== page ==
Storing and Querying Object Tuples with Prolog


I’m working on a project with a knowledgebase interface:

    public interface IKnowledgebase
        object Query(string functor, params object[] tuple);
        void Store(string functor, object value, params object[] tuple);
        /* ... */

For each functor string, I want to store tuples of .NET objects and, per each tuple, a value: (tuple[0], tuple[1], ..., tuple[n], value). I want to then query the storage to obtain the stored or derived value for a given tuple.

In Prolog, this resembles asserting: functor(tuple[0], tuple[1], ..., tuple[n], value) and querying for the stored value with functor(tuple[0], tuple[1], ..., tuple[n], X).

The knowledgebase interface will also support adding and removing logical rules. SWI Prolog is a natural fit for the project. I am exploring implementing the knowledgebase interface using SWI Prolog using a .NET implementation that I worked on.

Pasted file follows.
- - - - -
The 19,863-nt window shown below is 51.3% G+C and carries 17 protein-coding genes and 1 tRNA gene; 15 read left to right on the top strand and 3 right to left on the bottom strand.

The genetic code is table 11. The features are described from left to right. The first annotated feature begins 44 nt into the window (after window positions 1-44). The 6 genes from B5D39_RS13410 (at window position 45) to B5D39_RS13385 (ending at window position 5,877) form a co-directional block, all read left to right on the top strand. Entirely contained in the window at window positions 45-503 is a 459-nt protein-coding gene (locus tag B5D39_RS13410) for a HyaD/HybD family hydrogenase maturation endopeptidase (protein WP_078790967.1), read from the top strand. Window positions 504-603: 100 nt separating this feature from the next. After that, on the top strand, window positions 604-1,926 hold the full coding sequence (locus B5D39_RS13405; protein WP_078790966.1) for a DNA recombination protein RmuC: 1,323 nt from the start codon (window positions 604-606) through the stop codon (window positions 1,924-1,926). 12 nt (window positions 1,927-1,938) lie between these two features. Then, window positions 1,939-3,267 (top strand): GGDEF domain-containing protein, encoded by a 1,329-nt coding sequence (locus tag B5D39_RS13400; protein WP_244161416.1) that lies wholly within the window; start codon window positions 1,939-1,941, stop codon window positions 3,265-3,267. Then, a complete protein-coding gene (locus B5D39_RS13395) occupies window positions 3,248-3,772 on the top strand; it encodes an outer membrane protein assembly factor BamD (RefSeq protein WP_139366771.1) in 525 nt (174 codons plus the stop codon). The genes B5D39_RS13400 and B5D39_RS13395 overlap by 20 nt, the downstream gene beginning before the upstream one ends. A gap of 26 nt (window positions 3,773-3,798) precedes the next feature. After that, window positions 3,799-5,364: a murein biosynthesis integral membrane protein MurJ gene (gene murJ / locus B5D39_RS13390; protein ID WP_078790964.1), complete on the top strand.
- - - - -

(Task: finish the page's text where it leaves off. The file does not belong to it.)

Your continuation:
Instead of atoms, each tuple element and value is either a builtin type (e.g. int, float) or a .NET object.

Question 1

Has anyone seen this scenario before? Does anyone know of fast ways of using the SWI Prolog C/C++ API to accomplish this? Should I make use of indices from a list of stored object references, use the objects’ pointers, or …?

Question 2

Is there a name for the technique of including a Boolean value in compound expressions to indicate their truth values, as per: functor(x, y, true) or functor(x, y, false)? Are there publications on the approach? Should I attribute some person or people when describing the technique?

It might be that you mean “reification”. One place where you find this terminology in the SWI-Prolog docs is in this subsection of the manual.

There is also this page by Ulrich Neumerkel:

where you can find, among other things, a library called reif. As far as I am aware there are quite a few answers on the Prolog tag at stackoverlow that use that library, if you want to see example code.

Did I understand your question?

@Boris Yes, “reification” appears to be the terminology. Thank you.